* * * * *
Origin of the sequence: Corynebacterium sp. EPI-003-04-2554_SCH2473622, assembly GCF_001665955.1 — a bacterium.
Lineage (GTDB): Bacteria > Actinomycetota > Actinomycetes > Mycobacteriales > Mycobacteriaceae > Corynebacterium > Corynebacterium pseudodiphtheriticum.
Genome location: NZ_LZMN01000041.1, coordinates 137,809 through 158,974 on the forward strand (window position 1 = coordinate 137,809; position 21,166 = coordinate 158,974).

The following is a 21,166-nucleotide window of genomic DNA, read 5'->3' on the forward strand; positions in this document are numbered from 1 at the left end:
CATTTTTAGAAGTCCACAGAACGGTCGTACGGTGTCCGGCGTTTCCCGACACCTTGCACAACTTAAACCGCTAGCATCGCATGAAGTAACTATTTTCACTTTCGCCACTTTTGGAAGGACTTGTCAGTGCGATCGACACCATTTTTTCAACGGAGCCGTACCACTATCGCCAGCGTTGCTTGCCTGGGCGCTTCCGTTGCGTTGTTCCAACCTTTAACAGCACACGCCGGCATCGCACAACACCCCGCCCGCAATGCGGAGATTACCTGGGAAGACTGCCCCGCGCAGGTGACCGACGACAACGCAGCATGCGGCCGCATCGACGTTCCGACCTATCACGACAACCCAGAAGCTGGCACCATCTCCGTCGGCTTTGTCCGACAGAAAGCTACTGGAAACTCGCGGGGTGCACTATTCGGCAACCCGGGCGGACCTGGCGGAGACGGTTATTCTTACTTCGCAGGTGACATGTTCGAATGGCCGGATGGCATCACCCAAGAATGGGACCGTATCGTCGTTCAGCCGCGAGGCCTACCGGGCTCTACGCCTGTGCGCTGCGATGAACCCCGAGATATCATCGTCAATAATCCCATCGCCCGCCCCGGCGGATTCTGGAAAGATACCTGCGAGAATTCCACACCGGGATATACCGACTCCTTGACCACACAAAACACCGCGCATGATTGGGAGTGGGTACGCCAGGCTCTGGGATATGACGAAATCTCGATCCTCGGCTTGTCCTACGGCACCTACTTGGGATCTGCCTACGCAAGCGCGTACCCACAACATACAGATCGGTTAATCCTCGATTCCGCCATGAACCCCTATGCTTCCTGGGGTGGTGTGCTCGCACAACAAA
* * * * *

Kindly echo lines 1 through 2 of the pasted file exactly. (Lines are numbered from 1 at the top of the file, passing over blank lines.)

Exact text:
Origin of the sequence: Corynebacterium sp. EPI-003-04-2554_SCH2473622, assembly GCF_001665955.1 — a bacterium.
Lineage (GTDB): Bacteria > Actinomycetota > Actinomycetes > Mycobacteriales > Mycobacteriaceae > Corynebacterium > Corynebacterium pseudodiphtheriticum.